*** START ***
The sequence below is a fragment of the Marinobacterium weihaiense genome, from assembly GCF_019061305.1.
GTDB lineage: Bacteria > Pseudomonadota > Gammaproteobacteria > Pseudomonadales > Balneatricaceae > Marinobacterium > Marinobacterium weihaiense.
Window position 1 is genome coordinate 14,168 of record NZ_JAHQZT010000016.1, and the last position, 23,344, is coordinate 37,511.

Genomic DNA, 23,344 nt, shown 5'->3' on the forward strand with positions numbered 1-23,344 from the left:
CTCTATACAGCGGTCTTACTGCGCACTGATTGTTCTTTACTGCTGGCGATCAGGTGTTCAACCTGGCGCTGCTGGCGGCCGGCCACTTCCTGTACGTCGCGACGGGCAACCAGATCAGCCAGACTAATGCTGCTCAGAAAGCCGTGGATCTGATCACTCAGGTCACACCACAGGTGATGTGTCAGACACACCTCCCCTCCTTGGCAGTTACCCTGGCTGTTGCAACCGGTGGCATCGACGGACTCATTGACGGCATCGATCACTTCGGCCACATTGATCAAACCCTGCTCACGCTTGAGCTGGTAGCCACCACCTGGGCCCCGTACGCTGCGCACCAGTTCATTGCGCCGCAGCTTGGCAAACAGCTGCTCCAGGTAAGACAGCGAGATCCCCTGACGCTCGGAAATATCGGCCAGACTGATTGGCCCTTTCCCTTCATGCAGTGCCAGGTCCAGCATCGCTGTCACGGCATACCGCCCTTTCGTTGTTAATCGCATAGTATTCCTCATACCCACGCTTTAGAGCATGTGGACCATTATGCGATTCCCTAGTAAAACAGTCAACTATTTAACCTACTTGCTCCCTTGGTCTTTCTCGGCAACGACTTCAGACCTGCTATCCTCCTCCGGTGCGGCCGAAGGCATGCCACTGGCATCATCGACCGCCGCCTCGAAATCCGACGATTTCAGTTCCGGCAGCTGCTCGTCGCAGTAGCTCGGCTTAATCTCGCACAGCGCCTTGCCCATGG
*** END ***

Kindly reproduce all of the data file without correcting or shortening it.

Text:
The sequence below is a fragment of the Marinobacterium weihaiense genome, from assembly GCF_019061305.1.
GTDB lineage: Bacteria > Pseudomonadota > Gammaproteobacteria > Pseudomonadales > Balneatricaceae > Marinobacterium > Marinobacterium weihaiense.
Window position 1 is genome coordinate 14,168 of record NZ_JAHQZT010000016.1, and the last position, 23,344, is coordinate 37,511.

Genomic DNA, 23,344 nt, shown 5'->3' on the forward strand with positions numbered 1-23,344 from the left:
CTCTATACAGCGGTCTTACTGCGCACTGATTGTTCTTTACTGCTGGCGATCAGGTGTTCAACCTGGCGCTGCTGGCGGCCGGCCACTTCCTGTACGTCGCGACGGGCAACCAGATCAGCCAGACTAATGCTGCTCAGAAAGCCGTGGATCTGATCACTCAGGTCACACCACAGGTGATGTGTCAGACACACCTCCCCTCCTTGGCAGTTACCCTGGCTGTTGCAACCGGTGGCATCGACGGACTCATTGACGGCATCGATCACTTCGGCCACATTGATCAAACCCTGCTCACGCTTGAGCTGGTAGCCACCACCTGGGCCCCGTACGCTGCGCACCAGTTCATTGCGCCGCAGCTTGGCAAACAGCTGCTCCAGGTAAGACAGCGAGATCCCCTGACGCTCGGAAATATCGGCCAGACTGATTGGCCCTTTCCCTTCATGCAGTGCCAGGTCCAGCATCGCTGTCACGGCATACCGCCCTTTCGTTGTTAATCGCATAGTATTCCTCATACCCACGCTTTAGAGCATGTGGACCATTATGCGATTCCCTAGTAAAACAGTCAACTATTTAACCTACTTGCTCCCTTGGTCTTTCTCGGCAACGACTTCAGACCTGCTATCCTCCTCCGGTGCGGCCGAAGGCATGCCACTGGCATCATCGACCGCCGCCTCGAAATCCGACGATTTCAGTTCCGGCAGCTGCTCGTCGCAGTAGCTCGGCTTAATCTCGCACAGCGCCTTGCCCATGG